With an interest in warfare, Furley participated in the volunteer military movement in Ashford before travelling to Europe to observe the Danish-Prussian War of 1864. Furley’s interest in warfare was soon surpassed by his interest in healthcare as he was made a member of the Order of St John, an organisation that promotes physical, mental and spiritual health.
After travelling to Berlin in 1869 for the Conference of the Red Cross Society, Furley pressed for a British branch to be formed. Furley believed that the Red Cross should exist in times of peace as well as war. He believed this would maintain the quality of medical care during wartime as skills would be kept up.
Furley and several other Central Committee members of the Order of St John became frustrated at how slow the Red Cross Society was being established in Britain. They therefore founded St John Ambulance in 1877 and within six months, there were twelve centres training over one thousand people.
At St John Ambulance, Furley was the first Director of Stores. As well as being responsible for finding and distributing important materials, Furley also introduced first aid manuals, bandages, stretchers and ambulance equipment. In fact - Furley developed the original First Aid kit, known as an ‘ambulance hamper’.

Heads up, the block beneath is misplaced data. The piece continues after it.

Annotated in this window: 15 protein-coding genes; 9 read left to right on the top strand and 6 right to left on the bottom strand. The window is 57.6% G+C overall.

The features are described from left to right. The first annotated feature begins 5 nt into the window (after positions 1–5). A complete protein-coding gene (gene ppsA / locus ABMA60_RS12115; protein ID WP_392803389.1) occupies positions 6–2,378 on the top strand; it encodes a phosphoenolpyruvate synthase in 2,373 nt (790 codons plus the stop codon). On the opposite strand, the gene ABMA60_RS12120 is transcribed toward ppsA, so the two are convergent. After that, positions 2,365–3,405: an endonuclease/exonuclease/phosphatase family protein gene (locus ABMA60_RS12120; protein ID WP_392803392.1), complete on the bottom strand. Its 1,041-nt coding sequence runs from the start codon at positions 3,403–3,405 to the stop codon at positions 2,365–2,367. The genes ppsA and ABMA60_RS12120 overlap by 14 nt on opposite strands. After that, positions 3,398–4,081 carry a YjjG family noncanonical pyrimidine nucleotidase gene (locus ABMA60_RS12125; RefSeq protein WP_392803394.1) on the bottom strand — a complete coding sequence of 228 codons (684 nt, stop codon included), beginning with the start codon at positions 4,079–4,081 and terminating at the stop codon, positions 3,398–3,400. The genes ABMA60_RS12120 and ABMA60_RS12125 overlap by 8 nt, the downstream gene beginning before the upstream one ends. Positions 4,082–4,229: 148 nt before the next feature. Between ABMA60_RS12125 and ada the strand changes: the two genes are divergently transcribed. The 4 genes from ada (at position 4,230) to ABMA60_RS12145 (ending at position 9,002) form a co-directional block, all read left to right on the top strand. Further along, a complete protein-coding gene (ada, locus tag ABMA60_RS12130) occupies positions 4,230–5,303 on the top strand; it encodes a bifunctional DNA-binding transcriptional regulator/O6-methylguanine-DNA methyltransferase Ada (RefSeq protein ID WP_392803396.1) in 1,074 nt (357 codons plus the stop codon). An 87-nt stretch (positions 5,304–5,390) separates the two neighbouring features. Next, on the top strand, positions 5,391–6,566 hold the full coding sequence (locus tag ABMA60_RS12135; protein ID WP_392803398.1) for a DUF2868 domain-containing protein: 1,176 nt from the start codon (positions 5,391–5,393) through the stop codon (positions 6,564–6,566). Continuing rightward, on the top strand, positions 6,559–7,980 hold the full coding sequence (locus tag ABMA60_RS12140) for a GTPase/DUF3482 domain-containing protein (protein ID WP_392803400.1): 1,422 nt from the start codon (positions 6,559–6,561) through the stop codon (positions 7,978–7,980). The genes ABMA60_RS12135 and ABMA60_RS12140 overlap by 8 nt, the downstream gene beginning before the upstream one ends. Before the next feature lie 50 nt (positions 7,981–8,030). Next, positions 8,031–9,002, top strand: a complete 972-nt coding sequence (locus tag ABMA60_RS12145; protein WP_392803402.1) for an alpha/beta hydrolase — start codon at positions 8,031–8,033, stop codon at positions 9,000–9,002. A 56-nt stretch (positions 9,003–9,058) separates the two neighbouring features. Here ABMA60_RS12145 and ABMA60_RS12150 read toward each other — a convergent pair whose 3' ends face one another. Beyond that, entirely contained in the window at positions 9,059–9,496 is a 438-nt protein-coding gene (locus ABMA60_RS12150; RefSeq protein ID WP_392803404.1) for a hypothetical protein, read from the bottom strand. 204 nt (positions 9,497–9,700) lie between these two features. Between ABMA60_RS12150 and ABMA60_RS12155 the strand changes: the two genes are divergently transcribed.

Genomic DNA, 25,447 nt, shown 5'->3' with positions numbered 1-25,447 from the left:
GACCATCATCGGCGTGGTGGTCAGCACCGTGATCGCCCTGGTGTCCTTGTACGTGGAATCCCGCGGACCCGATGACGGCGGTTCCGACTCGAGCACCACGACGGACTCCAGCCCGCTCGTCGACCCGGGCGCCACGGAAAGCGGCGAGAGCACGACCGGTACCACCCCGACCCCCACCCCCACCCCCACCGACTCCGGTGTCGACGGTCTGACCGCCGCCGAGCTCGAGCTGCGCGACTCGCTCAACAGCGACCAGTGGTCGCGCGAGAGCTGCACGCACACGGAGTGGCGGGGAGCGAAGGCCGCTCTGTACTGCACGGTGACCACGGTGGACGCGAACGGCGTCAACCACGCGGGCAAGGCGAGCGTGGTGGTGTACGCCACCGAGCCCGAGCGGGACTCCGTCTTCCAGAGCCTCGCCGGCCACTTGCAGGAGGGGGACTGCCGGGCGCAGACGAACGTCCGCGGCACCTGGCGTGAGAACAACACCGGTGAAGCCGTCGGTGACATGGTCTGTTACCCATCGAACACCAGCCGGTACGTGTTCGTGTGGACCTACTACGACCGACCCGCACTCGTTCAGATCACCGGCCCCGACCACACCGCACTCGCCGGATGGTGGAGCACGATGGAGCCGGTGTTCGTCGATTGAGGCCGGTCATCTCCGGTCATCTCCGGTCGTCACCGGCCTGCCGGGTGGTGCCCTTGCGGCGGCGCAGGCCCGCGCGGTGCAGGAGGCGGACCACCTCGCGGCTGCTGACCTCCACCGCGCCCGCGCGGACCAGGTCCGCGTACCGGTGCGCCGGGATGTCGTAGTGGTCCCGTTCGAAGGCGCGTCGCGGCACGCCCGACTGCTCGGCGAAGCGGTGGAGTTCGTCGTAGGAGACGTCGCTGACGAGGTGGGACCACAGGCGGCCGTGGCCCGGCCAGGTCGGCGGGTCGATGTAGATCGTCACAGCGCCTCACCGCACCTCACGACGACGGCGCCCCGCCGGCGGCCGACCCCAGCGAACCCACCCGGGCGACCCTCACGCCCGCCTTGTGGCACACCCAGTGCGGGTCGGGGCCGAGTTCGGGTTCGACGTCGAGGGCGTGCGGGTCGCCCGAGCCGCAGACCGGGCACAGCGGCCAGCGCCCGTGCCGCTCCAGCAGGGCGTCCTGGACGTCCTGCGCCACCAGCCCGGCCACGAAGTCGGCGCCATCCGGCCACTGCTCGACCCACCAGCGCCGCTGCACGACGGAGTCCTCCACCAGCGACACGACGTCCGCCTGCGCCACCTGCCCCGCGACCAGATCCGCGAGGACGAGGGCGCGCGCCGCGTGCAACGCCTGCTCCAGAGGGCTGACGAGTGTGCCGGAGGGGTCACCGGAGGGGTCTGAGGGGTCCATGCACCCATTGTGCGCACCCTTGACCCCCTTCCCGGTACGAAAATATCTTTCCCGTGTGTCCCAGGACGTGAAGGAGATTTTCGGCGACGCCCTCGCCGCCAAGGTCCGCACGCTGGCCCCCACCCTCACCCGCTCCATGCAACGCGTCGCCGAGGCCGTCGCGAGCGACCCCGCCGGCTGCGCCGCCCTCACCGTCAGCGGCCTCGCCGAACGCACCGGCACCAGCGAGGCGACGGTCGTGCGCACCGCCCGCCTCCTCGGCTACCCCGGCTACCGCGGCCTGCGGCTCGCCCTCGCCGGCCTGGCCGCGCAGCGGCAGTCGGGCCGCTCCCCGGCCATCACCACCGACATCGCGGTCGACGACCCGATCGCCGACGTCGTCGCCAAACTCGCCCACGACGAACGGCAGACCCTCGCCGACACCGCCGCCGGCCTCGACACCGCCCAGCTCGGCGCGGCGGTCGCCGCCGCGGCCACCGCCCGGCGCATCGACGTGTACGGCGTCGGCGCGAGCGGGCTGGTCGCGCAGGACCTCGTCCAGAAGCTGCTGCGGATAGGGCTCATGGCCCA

Furley also drew on his experiences with wounded soldiers to develop new technologies for transporting the injured. He modified the design for the stretcher and subsequently developed the ‘Furley Stretcher’. He also invented the ‘Ashford Litter’, which had two wheels to cater for circumstances where it was not possible to carry a stretcher during the recovery of a patient. This led to the development of a new industry in Ashford, where they were produced.
Furley resigned from Office as Director of Stores in 1891 but remained on the Central Executive Committee of the St John Ambulance Association and continued to develop new first aid technology. Furley also served as a delegate at almost every International Red Cross Congress held in his lifetime. He was knighted in 1899 and was later made a Companion of Bath and a Companion of Honour. He passed away on 27 September 1919, aged 83 in Oxford.